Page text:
The worst turf tyrants, however, are those who defend and protect their realms of responsibility: the purchasing agent who told me that her general manager didn't have the authority to sign a proposal with me without her review; the sales manager who won't honor a legitimate deal a sales person struck with a customer because it wasn't pre-approved by the manager; the administrative assistant who claimed that I might as well deal with her because she would intercept every voice mail and email message I left for her boss.

    The more status conscious we are, and the more we believe that our business card or office dimensions authenticate our legitimacy, the more turf-sensitive and the more insecure we become. Conversely, people who are truly confident and self-possessed readily grant exceptions to policy, step out of the way if they feel they don't add value to a transaction, and never threaten to vindictively delay or subvert a deal.

    Medieval autocrats used to surround their turf with walls, moats, and buttresses. Today, confident people are comfortable with ambiguity and porous organizational boundaries.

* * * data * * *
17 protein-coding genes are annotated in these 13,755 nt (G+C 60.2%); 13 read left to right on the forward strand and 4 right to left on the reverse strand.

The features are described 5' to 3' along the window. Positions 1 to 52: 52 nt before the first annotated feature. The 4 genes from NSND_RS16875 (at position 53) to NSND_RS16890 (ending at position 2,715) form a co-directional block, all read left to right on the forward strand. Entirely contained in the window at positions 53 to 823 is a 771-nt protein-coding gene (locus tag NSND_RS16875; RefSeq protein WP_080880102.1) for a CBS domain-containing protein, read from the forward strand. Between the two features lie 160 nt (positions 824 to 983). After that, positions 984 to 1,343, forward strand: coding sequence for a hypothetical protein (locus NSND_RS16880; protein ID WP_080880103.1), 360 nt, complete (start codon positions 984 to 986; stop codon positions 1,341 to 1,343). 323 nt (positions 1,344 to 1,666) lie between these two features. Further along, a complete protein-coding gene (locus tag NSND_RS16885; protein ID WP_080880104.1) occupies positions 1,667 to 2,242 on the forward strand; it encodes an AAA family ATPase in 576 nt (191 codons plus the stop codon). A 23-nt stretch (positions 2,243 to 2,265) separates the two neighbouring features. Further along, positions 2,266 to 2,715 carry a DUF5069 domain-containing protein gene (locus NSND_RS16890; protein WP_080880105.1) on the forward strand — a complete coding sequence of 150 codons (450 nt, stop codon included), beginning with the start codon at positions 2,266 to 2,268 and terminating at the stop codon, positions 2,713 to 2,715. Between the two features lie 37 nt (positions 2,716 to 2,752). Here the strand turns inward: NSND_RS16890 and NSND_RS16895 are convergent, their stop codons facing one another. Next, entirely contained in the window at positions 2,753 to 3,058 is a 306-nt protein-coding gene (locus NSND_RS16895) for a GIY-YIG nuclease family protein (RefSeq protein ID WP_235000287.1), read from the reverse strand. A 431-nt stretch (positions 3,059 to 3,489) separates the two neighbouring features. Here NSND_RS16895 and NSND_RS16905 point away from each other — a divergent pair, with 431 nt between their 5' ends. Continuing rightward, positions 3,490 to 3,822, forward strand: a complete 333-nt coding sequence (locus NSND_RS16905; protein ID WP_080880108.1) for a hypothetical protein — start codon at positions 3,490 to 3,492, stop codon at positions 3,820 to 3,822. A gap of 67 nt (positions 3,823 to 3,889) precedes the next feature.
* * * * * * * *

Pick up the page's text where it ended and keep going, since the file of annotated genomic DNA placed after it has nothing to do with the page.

It's not about defending ever-shrinking turf. It's about expanding limitless horizons.

  3. Musings

    The Columbia Shuttle disaster is horrific. However, like nearly all tragedies, it provides some superb learning, in this case about heroism and courage.

    In an age when the nightmare of 9/11 has resulted in too many people debasing the word "hero" (those sitting at their desks in the towers, flight attendants, news reporters, the hijackers themselves according to comedian Bill Maher's utterly distorted logic), the Columbia enables us to pause and take stock.

    I think heroes deliberately move into harm's way. They do so in causes that advance freedom, humanity, and human knowledge. And they do so knowing in advance that they may surely die in the attempt. Hence, the firefighters in turnout gear trudging up the World Trade Center stairs in the full face of calamity qualify to me as heroes.